To be eligible for the award, students must have a cumulative grade-point average of 3.50 (on a 4.0 scale) and previously have won a varsity letter in at least one sport in which the MHSAA sponsors a postseason tournament. Students also were asked to respond to a series of short essay questions, submit two letters of recommendation and a 500-word essay on the importance of sportsmanship in educational athletics.
Farm Bureau Insurance of Michigan was founded in 1949 by Michigan farmers who wanted an insurance company that worked as hard as they did. Those values still guide the company today and are a big reason why it is known as Michigan’s Insurance Company, dedicated to protecting the farms, families, and businesses of this great state. Farm Bureau Insurance agents across Michigan provide a full range of insurance services—life, home, auto, farm, business, retirement, Lake Estate®, and more—protecting nearly 500,000 Michigan policyholders.
The MHSAA is a private, not-for-profit corporation of voluntary membership by more than 1,500 public and private senior high schools and junior high/middle schools which exists to develop common rules for athletic eligibility and competition. No government funds or tax dollars support the MHSAA, which was the first such association nationally to not accept membership dues or tournament entry fees from schools. Member schools which enforce these rules are permitted to participate in MHSAA tournaments, which attract more than 1.3 million spectators each year.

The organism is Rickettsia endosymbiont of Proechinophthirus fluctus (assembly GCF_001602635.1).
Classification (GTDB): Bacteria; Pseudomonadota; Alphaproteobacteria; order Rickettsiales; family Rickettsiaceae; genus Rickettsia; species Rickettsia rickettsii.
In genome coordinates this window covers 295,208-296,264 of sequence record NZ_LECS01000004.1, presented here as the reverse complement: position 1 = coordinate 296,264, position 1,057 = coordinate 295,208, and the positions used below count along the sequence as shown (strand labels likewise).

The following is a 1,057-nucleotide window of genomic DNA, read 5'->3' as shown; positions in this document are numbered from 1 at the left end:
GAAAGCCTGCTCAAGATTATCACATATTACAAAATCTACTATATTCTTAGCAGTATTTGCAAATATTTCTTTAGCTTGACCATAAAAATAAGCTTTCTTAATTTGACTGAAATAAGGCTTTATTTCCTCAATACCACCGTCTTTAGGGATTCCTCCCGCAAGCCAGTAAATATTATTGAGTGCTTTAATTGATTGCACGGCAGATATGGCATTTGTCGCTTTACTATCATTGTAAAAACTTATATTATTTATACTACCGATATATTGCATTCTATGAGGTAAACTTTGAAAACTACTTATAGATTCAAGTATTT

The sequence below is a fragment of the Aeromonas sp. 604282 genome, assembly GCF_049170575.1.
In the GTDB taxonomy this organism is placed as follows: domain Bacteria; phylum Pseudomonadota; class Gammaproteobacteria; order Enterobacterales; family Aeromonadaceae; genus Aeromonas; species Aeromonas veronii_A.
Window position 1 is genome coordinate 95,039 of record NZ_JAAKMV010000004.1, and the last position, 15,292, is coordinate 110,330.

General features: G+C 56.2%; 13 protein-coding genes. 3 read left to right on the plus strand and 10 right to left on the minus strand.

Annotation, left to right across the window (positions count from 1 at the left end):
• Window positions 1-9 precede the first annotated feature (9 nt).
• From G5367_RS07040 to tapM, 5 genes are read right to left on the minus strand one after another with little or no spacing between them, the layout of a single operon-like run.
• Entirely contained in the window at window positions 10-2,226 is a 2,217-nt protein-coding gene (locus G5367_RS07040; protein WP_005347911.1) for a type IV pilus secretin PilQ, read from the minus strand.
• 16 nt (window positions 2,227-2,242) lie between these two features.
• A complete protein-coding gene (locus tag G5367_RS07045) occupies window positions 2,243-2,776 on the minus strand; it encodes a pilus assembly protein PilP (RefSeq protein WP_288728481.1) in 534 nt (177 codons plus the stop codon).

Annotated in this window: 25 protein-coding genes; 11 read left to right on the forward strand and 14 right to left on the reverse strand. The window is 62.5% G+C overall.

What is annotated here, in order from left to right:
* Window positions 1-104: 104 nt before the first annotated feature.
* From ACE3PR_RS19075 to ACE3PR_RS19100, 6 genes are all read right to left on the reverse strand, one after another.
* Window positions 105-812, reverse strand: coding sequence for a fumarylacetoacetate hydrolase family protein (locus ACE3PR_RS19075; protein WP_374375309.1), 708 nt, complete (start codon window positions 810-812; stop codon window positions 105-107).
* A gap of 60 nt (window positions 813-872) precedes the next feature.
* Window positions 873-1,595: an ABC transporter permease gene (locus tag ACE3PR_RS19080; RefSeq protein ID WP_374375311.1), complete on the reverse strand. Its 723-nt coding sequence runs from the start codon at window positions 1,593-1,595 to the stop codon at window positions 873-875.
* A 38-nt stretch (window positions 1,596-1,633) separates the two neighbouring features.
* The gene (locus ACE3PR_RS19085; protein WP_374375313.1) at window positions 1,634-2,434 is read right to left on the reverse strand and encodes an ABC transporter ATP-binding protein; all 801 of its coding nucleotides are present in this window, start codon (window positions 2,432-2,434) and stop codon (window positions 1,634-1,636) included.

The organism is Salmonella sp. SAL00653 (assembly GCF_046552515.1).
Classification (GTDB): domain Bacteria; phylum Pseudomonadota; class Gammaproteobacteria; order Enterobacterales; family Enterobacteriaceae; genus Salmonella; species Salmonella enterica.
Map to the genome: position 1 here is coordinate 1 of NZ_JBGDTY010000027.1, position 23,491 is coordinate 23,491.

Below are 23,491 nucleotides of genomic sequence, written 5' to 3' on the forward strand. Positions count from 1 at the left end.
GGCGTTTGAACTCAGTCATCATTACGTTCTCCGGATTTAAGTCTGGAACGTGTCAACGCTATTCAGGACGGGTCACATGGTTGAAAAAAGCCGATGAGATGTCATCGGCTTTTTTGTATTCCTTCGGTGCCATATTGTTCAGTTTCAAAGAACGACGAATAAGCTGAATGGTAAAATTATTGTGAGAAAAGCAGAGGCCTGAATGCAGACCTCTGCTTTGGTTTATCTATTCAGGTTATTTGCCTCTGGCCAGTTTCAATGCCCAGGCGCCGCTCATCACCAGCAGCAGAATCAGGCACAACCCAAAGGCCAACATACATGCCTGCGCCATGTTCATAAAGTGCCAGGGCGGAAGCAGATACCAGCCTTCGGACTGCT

2022-23 Scholar-Athlete Award Finalists
GIRLS CLASS A
Daria Igonin, Belleville
Ella Blank, Birmingham Groves
Ella Thomas, Brownstown Woodhaven
Keira Tolmie, Clarkston
Nora Chamas, Dearborn
Miryam El-Saghir, Dearborn Edsel Ford
Abigail Frushour, DeWitt
Rachel Williamson, East Grand Rapids
Naomi Sowa, East Lansing
Adrienne Staib, Fenton
Abigail Cumings, Grand Rapids Forest Hills Central
Ella Eitniear, Grand Rapids Kenowa Hills
Sophia Borowski, Grosse Pointe North
Eva Whiteman, Holland
Ana Dunfee, Kalamazoo Loy Norrix
Wendy Miedema, Kalamazoo Loy Norrix
Colleen Blackwood, Linden
Kathleen Doneth, Mason
Caroline Colt, Milford
Leah Merriam, Milford
Sophia Hekkema, Muskegon Reeths-Puffer
Jane Barnett, Royal Oak
Kate Mazur, South Lyon East
Amyla Eberhart, South Lyon East
BOYS CLASS A
Henry Jackson, Bloomfield Hills
Connor Anderson, Cadillac
Isaac David Clark, Caledonia
Braylen Himmelein, Davison
Nathan Katic, Fenton
Isaac Postema, Grand Haven
Ryan Lee, Grand Rapids Forest Hills Northern
Brayden Ryan LaCroix, Grandville
Brendan Downey, Grosse Pointe South
James R. Baer, Holland
Treyton William Carr, Hudsonville
James Rocco, Kalamazoo Loy Norrix
James Patterson Jr., Lake Orion
Shubhan Nagarkar, Midland Dow
Danny Safadi, Midland Dow